Following the stock market on a daily basis allows you to constantly hone your market view, and it also reveals subtleties in the equity speculation business that might not otherwise be obvious. One thing I’ve learned in the investment business is that good timing is equally as important as a good business. For longer-term investing, I’d rather buy a good company that’s a stock market leader with a proven track record of wealth creation over any other strategy. You identify a great business that’s proven to make money and buy it when the price is down. In the absence of the right price, you just keep waiting. There are, in my view, actually very few good stock market opportunities at any given time. (See Stock Picking: Time Horizons Change, But the Environment Just Got Better.)
And it doesn’t have to be fancy either. Consider a market leader like Kraft Foods Inc. (NYSE/KFT). It’s a mature, “boring” business that performance-wise has been one of the best stocks in the large-cap universe over the last two and a half years. The stock’s been consistently yielding over three percent and is up about 20% over the last 12 months not including dividends. That’s impressive for a $67.0-billion company.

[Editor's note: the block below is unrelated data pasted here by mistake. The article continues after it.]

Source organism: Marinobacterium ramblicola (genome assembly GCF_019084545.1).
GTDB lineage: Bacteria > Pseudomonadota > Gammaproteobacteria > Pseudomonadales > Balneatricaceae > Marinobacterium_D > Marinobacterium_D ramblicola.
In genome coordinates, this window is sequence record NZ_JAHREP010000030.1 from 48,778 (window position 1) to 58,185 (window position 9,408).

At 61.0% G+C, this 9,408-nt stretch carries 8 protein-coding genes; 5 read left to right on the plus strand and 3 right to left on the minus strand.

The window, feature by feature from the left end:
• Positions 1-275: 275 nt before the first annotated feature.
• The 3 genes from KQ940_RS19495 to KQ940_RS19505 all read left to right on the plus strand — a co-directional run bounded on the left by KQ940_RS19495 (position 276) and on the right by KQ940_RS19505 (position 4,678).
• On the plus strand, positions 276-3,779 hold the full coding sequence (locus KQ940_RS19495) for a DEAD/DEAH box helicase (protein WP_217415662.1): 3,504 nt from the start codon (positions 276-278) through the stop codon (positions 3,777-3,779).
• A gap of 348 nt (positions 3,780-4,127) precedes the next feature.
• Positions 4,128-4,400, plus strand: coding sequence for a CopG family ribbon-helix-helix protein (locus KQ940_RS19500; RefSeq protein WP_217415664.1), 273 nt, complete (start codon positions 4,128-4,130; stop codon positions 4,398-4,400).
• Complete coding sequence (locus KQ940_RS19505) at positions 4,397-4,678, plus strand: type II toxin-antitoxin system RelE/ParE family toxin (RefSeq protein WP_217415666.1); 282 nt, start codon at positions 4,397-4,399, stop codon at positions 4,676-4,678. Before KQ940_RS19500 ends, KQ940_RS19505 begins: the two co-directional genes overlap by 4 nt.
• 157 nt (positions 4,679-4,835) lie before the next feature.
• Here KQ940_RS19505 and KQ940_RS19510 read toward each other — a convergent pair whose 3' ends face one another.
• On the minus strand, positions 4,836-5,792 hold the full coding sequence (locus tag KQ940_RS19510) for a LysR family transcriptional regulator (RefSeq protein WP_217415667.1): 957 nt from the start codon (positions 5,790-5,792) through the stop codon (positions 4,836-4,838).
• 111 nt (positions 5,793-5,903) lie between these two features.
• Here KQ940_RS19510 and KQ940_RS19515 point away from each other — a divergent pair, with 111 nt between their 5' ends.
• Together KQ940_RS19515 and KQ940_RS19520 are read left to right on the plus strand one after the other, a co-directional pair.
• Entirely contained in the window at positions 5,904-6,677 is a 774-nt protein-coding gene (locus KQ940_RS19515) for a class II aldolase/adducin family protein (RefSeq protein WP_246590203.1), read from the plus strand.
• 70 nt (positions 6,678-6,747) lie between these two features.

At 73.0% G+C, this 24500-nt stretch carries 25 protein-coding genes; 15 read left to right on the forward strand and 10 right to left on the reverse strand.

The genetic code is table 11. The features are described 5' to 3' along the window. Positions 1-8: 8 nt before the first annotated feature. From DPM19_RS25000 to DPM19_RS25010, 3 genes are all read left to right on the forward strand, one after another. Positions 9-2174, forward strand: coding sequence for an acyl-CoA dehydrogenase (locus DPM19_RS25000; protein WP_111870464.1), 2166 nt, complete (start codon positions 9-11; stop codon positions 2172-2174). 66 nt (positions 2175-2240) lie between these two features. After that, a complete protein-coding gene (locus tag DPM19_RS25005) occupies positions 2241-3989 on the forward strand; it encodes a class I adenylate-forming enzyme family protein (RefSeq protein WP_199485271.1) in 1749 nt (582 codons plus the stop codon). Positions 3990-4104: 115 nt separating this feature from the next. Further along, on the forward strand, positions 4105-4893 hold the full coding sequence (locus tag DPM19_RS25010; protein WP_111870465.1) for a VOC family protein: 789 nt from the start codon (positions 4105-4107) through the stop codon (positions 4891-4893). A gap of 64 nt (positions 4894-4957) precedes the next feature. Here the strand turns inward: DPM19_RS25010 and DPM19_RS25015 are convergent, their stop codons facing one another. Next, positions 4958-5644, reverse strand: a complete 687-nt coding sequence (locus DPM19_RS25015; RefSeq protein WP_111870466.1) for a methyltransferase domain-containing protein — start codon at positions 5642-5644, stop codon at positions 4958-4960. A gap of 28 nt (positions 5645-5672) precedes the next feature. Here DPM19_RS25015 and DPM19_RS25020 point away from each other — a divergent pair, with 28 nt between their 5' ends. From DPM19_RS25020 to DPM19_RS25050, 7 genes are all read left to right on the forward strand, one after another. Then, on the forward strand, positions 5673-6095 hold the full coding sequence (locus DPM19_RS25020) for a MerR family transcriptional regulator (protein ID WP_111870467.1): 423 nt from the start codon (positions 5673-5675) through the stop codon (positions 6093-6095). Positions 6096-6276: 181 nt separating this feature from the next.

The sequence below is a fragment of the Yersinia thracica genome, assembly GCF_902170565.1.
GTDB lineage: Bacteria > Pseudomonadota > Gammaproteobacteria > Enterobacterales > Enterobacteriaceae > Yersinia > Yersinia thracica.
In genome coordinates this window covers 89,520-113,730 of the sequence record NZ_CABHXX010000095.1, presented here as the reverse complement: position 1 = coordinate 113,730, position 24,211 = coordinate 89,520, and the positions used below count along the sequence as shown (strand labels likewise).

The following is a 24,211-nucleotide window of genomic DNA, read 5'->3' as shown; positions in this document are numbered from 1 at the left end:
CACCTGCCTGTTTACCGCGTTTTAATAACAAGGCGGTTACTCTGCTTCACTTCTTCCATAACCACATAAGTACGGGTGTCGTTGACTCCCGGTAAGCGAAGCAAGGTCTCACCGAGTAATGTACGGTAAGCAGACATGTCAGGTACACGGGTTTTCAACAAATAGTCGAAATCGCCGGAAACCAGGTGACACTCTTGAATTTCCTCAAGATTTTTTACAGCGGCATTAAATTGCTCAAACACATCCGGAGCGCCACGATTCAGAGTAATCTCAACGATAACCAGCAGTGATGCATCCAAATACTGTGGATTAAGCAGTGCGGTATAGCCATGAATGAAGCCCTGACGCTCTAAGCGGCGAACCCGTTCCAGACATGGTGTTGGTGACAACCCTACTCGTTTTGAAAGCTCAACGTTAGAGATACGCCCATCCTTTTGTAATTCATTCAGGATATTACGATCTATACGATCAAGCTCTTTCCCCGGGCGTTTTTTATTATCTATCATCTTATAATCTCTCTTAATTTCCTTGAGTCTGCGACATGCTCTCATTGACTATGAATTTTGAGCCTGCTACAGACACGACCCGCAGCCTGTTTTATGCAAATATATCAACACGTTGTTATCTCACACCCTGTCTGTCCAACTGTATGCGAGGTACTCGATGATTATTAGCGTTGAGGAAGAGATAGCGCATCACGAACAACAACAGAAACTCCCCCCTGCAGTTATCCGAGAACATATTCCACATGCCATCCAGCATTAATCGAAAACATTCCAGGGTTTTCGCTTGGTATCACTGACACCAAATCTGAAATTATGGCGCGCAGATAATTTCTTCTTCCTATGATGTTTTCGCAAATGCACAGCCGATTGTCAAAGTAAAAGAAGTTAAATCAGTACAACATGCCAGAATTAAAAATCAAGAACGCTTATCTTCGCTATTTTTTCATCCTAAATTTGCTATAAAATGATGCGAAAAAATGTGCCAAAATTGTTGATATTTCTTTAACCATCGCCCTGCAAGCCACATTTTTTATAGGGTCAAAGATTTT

Other market leaders like PepsiCo, Inc. (NYSE/PEP), Deere & Company (NYSE/DE), Kimberly-Clark Corporation (NYSE/KMB), Abbott Laboratories (NYSE/ABT), Canadian National Railway Company (NYSE/CNI), Southern Company (NYSE/SO) and McDonald’s Corporation (NYSE/MCD) are some great examples of dividend paying stocks that have consistently been good buys when they’re down. According to the long-term charts, these stock market leaders aren’t typically down for very long and, in my view, they are definitely worth considering when they’re off their highs.
There’s a lot to be said for consistency in the investment business. That’s why investors often prefer real estate (rental cash flow) to the stock market. Consistency of returns is the one thing that isn’t very common when dealing with equity securities. Few investors have the patience to wait for good businesses at attractive prices. When people come into money and they want to invest, immediacy takes over. I saw this consistently when I was a stockbroker and it’s the wrong way to go about making longer-term investments in the stock market.
Market leaders change over time and obviously stock market investors have to manage their portfolios accordingly. Right now, in this economy, the most attractive stocks in my mind are brand-name market leaders with proven track records of long-term wealth creation for shareholders. Wait for them to go down in price, then build a position.
This is a stock market with very little in the way of a tailwind. Investment risk for equities remains high and the outlook for economic growth is minimal. Market leaders are important in an investment climate like this, not to the exclusion of other stocks, but because expectations are so low. Naturally, there’s no rush.